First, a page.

Miners attack BBC for claiming colliery workers joined Extinction Rebellion demo


Atmosphere change activists scaled fences at the Banks Group’s Bradley ransacking site located just outside the village of Dipton. Protestors tediously tired joke cardboard mining helmets and voiced their opposition to a intending application to expand the open-cast coal mining site. BBC Politics Palpable presenter Jo Coburn told viewers the group of activists had been joined by miners and ex- miners.

Martin Raine, a miner at the site, has insisted there was no marriage with the protest group and said the actions of the Extinction Rebellion demonstrators had put crimes at risk.

Mr Raine also hit out at the BBC for featuring a student from Extinction Insurrection on its programmed about the protest.

He said: “It is our jobs at stake here and as contrasted with of allowing us a voice the BBC showed fake miners with fake cardboard helmets and interviewed a schoolgirl bussed in by Extinction Rebellion who got the basic facts wrong.

“Extinction Uprising is desperate to change its public schoolboy image and its fellow London luvvies at the BBC knock for this trick.”

During day one of the three day protest, several other demonstrators accoutred as canaries and sat in cages at the mine entrance.

The group has called on Durham County Convocation and the Government to reject the application to expand the mine.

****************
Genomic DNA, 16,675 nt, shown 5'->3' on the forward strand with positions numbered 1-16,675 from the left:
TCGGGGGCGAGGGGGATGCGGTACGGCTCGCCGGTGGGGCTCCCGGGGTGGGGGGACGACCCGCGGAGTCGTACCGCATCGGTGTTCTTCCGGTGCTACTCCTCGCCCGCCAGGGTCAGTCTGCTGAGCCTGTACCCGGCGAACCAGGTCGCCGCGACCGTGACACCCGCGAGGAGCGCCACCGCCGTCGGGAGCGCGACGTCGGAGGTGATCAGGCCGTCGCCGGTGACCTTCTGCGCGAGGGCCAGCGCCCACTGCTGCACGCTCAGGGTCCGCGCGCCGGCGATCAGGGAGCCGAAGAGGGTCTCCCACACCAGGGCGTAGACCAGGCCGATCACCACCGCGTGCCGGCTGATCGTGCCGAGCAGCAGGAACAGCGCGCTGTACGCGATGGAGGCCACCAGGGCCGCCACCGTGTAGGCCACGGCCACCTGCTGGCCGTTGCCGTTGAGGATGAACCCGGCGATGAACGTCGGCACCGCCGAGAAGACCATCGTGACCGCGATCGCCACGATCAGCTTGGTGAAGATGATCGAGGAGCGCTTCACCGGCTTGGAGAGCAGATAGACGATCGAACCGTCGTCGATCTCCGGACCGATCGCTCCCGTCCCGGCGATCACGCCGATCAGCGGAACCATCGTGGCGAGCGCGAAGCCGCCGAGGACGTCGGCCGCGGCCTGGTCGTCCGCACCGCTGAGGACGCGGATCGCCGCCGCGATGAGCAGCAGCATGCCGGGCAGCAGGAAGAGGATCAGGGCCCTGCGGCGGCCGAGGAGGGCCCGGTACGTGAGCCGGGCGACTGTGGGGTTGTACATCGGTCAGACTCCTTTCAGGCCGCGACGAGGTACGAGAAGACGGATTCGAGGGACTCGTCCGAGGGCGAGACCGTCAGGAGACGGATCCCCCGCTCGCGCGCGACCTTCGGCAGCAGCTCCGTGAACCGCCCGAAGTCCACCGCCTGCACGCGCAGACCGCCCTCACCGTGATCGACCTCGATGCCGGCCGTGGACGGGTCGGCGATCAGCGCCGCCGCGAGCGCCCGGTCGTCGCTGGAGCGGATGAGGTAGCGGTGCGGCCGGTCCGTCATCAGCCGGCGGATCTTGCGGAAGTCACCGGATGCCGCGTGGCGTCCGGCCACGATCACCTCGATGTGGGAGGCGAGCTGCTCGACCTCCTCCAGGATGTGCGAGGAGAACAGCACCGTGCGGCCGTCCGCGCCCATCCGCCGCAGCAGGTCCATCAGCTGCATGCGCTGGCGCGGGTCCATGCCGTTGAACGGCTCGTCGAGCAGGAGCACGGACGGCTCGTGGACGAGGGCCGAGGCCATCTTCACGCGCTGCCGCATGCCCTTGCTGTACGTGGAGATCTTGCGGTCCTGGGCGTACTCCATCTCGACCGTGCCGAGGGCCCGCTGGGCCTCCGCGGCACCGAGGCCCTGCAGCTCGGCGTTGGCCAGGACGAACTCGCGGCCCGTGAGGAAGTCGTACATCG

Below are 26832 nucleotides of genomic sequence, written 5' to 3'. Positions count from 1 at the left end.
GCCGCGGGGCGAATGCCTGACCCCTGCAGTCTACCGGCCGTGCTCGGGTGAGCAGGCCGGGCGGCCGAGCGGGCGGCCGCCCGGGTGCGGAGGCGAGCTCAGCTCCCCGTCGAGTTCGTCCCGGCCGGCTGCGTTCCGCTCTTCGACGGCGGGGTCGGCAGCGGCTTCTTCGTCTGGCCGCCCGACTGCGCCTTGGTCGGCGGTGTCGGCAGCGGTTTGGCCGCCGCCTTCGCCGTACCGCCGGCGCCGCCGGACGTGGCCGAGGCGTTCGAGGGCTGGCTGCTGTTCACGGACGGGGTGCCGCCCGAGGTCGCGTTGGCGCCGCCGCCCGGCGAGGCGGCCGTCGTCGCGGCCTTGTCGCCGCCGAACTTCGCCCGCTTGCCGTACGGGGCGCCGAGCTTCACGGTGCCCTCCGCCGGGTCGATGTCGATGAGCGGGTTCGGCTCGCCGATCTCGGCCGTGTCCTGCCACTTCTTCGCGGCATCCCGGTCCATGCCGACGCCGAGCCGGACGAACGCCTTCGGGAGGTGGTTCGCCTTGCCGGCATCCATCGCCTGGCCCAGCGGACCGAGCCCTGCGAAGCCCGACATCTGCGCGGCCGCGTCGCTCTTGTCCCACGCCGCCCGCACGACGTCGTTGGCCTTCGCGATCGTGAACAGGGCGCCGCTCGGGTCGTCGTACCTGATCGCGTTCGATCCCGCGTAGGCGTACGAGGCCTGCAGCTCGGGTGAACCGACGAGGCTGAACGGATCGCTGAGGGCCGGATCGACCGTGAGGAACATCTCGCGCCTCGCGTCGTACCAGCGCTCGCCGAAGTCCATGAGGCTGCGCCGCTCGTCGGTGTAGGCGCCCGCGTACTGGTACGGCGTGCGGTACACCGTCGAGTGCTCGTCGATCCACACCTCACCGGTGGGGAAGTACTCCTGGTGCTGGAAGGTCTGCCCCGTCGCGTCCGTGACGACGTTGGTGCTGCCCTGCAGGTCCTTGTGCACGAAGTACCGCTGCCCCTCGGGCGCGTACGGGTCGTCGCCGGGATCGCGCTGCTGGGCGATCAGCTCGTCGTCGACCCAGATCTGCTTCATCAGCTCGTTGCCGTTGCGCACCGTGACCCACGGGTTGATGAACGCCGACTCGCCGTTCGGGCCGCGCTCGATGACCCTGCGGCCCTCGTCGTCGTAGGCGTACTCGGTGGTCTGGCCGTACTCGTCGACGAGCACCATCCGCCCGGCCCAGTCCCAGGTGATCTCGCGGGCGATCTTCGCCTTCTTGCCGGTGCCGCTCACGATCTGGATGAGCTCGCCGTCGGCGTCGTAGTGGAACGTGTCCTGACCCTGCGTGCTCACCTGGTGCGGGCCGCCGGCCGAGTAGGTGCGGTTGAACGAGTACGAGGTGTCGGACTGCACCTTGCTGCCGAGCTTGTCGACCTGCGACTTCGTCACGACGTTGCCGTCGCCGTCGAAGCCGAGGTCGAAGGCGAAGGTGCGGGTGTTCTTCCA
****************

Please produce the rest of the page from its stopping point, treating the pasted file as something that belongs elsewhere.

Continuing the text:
The firm has applied for arranging permission to extend the mine in order to extract a further 90,000 tonnes of coal and 20,000 tonnes of verve clay.

Campaigners argue extending the mining operation goes against the Command’s commitment to phase out coal in 2025 and to become carbon neutral by 2050.

Jackie Scollen, a limited resident and member of Extinction Rebellion in Durham, said: ”Durham County Caucus have declared a climate emergency.

“Now they need to show us that they scruffy it.”

A planning committee meeting is set to decide the fate of the site next month.

Skim MORE: Extinction Rebellion protesters left 20 TONNES of gammon says MP

“Until viable alternatives are in place, five to six million tonnes of coal hand down still be needed each year in the UK as a raw material for our steel and cement applications.

“So that we can build much-needed infrastructure including new wind and solar granges, houses, roads and railways.

“The privileged, ill-informed Extinction Rebellion protestors, scad of whom are once again from outside the area and who are causing multifarious disturbance to local residents than our operations ever have.

“Desire be more effective protesting against imports of Russian, American and Australian coal degree than counter-productively threatening much-needed regional investment and the livelihoods of hard-working northern stocks.”

A spokeswoman for the BBC said: “This protest has been endorsed by some distinguished people in the mining community, including the chairman of The Durham Miners Joining, and we reflected that in the programme.

“We also offered the Banks Group the possibility to provide a statement.”

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